The FACIT Measurement System is a collection of QOL questionnaires targeted to the management of chronic illness. “FACIT” (Functional Assessment of Chronic Illness Therapy) was adopted as the formal name of the measurement system in 1997 to portray the expansion of the more familiar “FACT” (Functional Assessment of Cancer Therapy) series of questionnaires into other chronic illnesses and conditions. Thus, FACIT is a broader, more encompassing term that includes the FACT questionnaires under its umbrella.
The measurement system, under development since 1987, began with the creation of a generic CORE questionnaire called the Functional Assessment of Cancer Therapy-General (FACT-G). The FACT-G (now in Version 4) is a 27-item compilation of general questions divided into four primary QOL domains: Physical Well-Being, Social/Family Well-Being, Emotional Well-Being, and Functional Well-Being. It is considered appropriate for use with patients with any form of cancer, and has also been used and validated in other chronic illness condition (e.g., HIV/AIDS and multiple sclerosis) and in the general population (using a slightly modified version).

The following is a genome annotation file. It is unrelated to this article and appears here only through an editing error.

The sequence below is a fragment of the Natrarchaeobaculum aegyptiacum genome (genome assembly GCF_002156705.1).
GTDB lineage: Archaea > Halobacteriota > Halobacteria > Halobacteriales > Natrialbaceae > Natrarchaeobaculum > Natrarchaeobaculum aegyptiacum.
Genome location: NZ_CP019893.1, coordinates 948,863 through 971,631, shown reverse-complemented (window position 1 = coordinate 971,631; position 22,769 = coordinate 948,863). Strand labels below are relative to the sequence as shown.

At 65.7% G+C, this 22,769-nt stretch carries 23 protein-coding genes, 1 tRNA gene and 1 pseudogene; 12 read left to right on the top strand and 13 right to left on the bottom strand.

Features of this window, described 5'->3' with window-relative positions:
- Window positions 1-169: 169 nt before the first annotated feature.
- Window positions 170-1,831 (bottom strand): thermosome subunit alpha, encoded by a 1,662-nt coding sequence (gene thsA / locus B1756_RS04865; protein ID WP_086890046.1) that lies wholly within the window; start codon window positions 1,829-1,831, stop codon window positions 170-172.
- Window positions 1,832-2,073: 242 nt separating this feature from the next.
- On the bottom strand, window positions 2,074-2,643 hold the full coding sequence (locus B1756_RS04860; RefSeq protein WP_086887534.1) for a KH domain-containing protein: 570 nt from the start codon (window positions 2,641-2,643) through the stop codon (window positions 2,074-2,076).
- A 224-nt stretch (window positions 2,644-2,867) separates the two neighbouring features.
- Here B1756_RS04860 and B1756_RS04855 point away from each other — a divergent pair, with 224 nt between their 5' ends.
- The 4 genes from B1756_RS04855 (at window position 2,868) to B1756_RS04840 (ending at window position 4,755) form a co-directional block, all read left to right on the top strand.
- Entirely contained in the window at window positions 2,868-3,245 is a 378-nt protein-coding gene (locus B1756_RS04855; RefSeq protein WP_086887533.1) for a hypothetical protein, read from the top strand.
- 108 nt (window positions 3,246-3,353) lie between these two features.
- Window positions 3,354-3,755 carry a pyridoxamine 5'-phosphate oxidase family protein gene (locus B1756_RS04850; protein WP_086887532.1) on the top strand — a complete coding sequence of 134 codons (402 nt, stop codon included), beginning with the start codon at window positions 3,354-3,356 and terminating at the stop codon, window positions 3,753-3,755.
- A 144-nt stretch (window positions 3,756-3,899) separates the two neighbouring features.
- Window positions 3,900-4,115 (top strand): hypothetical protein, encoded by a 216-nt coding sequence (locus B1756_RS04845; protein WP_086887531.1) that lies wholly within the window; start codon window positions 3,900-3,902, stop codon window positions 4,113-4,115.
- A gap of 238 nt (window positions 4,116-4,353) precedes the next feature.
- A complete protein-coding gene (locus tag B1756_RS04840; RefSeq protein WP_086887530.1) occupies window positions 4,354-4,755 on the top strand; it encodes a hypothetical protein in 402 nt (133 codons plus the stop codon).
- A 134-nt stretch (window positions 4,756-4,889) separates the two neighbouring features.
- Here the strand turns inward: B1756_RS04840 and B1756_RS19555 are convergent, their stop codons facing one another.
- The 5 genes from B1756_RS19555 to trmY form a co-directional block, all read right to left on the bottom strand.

Validation of a core measure allowed for the evolution of multiple disease, treatment, condition, and non-cancer-specific subscales. FACIT scales are constructed to complement the FACT-G, addressing relevant disease-, treatment-, or condition-related issues not already covered in the general questionnaire. Each is intended to be as specific as necessary to capture the clinically-relevant problems associated with a given condition or symptom, yet general enough to allow for comparison across diseases, and extension, as appropriate, to other chronic medical conditions. The latest version of the FACIT Measurement System, Version 4, was designed to enhance clarity and precision of measurement without threatening its established reliability and validity (from Version 3). Formatting simplification, item-reduction, and rewording (standardizing items across scales) constitute the major areas of change from version 3 to 4. To facilitate the clinical utility of the FACIT system, new methods for computer acquisition, scoring, and display of data will be available. These additions and improvements will likely ease patient burden, expedite data collection and scoring, and further guide the clinician or researcher in meaningful interpretation.
There are over 50 different FACIT scales and symptom indexes. Equivalent foreign language versions of the FACIT questionnaires are now available in more than 50 different languages (for some scales), permitting cross-cultural comparisons of people from diverse backgrounds.